Red Hat Bugzilla – Bug 197103
chicken-and-egg problem with LDAP PEM file
Last modified: 2007-11-30 17:11:36 EST
Description of problem:
During firstboot, if I choose to make my system an LDAP client for
authentication, and if I tell it to use TLS to encrypt the LDAP connections,
firstboot pops up a window telling me to copy the LDAP PEM file to the
/etc/openldap/cacerts directory before clicking OK, but it doesn't give me any
method to do so. If I hit CTRL-ALT-Fn to get a virtual terminal, there's no
shell on any of the terminals since the box hasn't finished booting yet.
firstboot should somehow provide the user a method to provide the PEM file,
e.g., copying it via scp from a network location or from a USB memory stick.
Fortunately when I hit OK it eventually proceeds anyway and I can add the PEM
file later once the system is fully booted.
Version-Release number of selected component (if applicable):
Steps to Reproduce:
1. Install fc6test1
2. Configure the system as an LDAP client during firstboot and click the
checkbox for TLS
3. Note the pop-up window for the PEM file
A message tells me to copy the PEM file but I have no way of doing so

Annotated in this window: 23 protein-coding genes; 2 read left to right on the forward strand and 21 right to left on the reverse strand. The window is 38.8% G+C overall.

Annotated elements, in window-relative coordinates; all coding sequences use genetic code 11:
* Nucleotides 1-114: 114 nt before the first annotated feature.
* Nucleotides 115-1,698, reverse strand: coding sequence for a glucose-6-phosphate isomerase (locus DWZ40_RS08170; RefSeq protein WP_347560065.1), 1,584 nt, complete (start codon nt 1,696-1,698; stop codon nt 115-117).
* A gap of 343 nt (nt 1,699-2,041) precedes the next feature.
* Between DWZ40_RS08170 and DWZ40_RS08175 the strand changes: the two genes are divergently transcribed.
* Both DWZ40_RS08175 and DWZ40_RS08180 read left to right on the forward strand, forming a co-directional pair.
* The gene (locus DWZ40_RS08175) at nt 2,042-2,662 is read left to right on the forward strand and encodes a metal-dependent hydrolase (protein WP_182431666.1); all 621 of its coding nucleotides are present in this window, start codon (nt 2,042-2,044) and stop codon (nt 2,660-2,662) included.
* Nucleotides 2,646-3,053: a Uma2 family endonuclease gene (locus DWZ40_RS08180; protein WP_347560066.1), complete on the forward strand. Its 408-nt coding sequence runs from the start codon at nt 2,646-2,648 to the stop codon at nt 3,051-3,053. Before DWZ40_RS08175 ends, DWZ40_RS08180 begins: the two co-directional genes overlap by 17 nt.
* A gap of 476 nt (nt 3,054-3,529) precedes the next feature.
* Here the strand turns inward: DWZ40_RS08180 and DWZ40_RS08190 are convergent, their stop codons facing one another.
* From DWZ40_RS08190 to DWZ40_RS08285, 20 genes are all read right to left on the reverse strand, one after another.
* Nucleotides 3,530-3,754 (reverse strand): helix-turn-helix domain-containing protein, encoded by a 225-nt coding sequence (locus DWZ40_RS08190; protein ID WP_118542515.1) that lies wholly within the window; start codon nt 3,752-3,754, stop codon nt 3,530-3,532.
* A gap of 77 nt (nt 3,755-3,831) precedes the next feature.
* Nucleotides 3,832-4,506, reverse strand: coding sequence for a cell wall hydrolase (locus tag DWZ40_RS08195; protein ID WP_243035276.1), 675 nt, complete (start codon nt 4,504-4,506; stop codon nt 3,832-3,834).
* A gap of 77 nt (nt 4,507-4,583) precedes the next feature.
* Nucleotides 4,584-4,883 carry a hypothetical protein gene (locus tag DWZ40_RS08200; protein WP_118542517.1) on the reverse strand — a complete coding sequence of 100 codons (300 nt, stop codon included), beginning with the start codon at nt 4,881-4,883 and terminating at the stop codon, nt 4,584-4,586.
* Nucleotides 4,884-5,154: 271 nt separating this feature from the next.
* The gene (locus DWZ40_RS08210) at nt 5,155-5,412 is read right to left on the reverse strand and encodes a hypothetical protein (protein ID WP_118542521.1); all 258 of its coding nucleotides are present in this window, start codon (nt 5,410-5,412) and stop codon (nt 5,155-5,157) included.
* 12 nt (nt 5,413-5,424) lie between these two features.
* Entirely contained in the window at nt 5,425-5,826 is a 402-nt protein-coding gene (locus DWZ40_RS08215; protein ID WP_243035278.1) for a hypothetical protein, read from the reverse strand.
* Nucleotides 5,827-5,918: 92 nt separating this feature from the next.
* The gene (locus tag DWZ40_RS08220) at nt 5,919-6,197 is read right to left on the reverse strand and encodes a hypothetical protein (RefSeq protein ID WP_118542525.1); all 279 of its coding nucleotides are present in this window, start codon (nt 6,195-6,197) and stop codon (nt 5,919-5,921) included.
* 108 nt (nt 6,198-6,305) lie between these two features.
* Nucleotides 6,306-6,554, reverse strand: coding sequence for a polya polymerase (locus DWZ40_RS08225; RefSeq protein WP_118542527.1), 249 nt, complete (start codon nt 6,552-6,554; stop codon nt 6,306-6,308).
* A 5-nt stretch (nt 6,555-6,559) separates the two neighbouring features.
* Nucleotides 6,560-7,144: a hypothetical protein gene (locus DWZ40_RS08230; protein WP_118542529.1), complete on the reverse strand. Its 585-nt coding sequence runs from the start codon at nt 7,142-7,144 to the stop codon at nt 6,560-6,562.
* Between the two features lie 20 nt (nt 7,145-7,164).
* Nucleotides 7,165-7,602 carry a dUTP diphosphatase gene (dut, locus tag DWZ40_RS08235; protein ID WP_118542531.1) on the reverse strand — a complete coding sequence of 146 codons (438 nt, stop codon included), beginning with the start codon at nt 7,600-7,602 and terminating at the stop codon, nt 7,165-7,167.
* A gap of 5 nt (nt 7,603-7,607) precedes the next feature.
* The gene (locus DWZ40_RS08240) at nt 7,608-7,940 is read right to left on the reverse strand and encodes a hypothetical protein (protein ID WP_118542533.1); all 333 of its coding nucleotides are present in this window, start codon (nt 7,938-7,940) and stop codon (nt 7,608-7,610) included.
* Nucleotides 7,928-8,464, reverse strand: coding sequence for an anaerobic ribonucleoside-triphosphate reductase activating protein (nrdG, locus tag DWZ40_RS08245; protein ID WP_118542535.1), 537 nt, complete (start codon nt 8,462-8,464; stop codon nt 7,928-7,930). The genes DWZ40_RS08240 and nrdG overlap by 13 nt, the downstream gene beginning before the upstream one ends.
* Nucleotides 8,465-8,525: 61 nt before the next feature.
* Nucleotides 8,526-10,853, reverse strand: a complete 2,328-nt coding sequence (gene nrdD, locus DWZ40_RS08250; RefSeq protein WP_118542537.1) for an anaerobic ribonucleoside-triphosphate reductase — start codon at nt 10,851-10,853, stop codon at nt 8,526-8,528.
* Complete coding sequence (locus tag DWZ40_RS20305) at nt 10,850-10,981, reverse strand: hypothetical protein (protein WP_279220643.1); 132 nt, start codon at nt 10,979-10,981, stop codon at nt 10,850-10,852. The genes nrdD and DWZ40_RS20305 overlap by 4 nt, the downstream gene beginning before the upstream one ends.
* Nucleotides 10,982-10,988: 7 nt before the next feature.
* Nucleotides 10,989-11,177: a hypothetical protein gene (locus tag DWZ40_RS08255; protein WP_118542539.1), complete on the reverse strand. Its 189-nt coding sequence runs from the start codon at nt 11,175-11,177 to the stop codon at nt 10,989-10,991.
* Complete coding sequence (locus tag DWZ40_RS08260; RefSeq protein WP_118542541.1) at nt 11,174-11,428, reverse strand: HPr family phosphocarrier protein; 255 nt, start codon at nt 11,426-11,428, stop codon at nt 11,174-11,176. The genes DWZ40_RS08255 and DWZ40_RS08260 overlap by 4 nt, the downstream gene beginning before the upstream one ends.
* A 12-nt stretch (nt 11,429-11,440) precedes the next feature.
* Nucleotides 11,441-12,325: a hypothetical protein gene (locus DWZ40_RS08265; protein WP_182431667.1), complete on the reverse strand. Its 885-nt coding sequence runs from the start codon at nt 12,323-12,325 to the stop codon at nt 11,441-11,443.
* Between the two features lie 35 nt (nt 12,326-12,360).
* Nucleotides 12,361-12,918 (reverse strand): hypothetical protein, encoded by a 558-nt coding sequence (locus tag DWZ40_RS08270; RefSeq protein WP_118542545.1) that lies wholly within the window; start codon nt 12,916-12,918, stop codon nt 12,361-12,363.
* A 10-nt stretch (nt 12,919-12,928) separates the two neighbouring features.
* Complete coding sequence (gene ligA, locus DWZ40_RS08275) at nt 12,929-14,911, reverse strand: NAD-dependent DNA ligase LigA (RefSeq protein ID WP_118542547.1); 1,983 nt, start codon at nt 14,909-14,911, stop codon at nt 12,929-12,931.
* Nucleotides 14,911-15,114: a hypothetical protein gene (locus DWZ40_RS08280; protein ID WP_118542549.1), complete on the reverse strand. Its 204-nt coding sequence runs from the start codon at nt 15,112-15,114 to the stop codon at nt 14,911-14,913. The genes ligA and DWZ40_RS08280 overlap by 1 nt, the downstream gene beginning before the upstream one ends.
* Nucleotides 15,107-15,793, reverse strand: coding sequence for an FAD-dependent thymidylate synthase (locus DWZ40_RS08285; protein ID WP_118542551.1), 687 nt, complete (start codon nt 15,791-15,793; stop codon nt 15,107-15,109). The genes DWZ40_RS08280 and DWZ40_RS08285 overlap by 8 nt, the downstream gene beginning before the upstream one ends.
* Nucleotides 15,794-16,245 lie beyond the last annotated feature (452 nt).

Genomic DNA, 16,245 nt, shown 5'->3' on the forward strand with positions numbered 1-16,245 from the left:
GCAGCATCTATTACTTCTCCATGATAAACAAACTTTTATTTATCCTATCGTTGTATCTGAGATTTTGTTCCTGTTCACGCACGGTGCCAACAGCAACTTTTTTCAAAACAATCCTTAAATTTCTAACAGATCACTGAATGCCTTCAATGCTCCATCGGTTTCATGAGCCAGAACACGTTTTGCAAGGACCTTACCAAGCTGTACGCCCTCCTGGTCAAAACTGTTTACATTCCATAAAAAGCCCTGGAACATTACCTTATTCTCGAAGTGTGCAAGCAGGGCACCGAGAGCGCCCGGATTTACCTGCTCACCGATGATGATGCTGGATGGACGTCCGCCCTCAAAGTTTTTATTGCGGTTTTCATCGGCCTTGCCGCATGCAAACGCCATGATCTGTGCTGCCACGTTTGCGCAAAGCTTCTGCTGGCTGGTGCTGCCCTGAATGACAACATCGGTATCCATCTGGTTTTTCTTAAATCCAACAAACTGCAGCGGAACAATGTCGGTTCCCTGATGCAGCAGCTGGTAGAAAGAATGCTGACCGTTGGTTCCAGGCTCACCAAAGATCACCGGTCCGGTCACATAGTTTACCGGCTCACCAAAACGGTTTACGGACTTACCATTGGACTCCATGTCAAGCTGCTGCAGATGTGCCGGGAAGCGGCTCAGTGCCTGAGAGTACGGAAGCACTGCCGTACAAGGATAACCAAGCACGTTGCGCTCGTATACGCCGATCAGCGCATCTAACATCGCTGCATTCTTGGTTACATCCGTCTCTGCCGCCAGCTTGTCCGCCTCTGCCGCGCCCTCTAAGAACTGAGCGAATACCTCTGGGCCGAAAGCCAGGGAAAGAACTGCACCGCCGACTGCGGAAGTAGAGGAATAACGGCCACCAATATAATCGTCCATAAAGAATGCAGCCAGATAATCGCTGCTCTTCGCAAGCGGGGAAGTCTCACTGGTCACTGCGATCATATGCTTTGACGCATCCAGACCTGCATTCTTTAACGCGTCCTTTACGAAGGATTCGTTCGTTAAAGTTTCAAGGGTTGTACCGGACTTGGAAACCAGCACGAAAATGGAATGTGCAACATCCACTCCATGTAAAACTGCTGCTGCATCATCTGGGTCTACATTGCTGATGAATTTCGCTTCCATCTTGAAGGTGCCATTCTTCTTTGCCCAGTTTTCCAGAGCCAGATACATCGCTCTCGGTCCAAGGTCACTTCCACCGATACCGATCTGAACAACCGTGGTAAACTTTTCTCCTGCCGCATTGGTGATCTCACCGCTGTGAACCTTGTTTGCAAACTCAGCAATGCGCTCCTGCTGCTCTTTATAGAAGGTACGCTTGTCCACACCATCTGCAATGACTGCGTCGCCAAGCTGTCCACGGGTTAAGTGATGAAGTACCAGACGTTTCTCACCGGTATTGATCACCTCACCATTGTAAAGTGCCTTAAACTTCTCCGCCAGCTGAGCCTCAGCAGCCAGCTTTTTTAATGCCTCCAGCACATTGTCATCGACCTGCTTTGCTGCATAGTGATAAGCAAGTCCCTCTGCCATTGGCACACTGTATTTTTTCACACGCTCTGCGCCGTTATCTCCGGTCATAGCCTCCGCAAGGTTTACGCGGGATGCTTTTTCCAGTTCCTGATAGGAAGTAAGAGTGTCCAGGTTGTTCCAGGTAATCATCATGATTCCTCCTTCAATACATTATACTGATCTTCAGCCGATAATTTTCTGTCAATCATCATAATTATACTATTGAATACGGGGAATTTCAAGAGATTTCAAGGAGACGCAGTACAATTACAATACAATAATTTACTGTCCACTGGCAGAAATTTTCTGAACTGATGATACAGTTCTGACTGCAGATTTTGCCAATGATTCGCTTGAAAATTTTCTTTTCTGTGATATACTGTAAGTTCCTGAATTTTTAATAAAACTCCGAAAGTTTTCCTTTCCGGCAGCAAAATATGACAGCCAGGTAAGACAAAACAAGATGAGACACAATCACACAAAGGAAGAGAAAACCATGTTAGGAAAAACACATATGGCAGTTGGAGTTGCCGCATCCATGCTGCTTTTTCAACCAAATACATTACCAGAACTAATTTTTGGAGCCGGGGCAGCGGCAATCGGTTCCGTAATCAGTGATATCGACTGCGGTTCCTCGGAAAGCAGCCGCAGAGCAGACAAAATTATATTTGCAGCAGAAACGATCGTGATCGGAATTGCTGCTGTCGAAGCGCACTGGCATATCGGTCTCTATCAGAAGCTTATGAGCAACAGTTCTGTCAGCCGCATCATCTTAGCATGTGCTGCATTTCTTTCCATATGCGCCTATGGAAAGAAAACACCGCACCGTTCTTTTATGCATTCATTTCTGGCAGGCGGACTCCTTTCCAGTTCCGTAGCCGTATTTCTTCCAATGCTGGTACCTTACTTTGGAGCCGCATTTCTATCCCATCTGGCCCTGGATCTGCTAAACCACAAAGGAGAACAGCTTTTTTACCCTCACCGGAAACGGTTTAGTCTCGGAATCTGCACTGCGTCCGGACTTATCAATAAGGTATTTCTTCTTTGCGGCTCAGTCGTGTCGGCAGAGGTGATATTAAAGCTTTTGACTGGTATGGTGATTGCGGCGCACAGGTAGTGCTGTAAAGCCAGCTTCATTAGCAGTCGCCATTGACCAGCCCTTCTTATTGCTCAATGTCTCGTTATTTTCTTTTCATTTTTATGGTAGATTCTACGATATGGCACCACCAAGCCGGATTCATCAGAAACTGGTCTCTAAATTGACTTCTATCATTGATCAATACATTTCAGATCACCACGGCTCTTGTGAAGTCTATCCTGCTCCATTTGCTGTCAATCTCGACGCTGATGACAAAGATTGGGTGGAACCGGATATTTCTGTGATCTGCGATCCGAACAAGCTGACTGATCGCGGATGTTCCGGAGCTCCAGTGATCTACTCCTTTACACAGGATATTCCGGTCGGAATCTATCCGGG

A method should be provided for the user to copy the PEM file
Created attachment 131679 [details]
screenshot of pop-up window for PEM file
authconfig-gtk needs to provide a UI for doing this. Forcing the user to go do
something else in a different program and then coming back to click a button is
not a very friendly interface, and leads to problems like you're seeing above.
At the least, provide the standard GTK file chooser that allows the user to pick
the location of the file they want to use.
The problem is, they mostly won't have the file on disk where they are
installing the system anyway.
Agreed: the file is going to be external to the box while it's in this state, so
if it can use scp (or maybe even SSHFS/FUSE) to get to the file, that would be
Using scp directly is a little bit problematic as you'd have to accept the
server's public key somehow.
What about using http(s) to download the certificate?
You could run ssh-keyscan prior to running scp to get the server's public key
into the known_hosts file.
Or using https could work too.
Any method to do this would be better than the current method which is none. :)
There is now 'Download CA Certificate' button in LDAP settings dialog.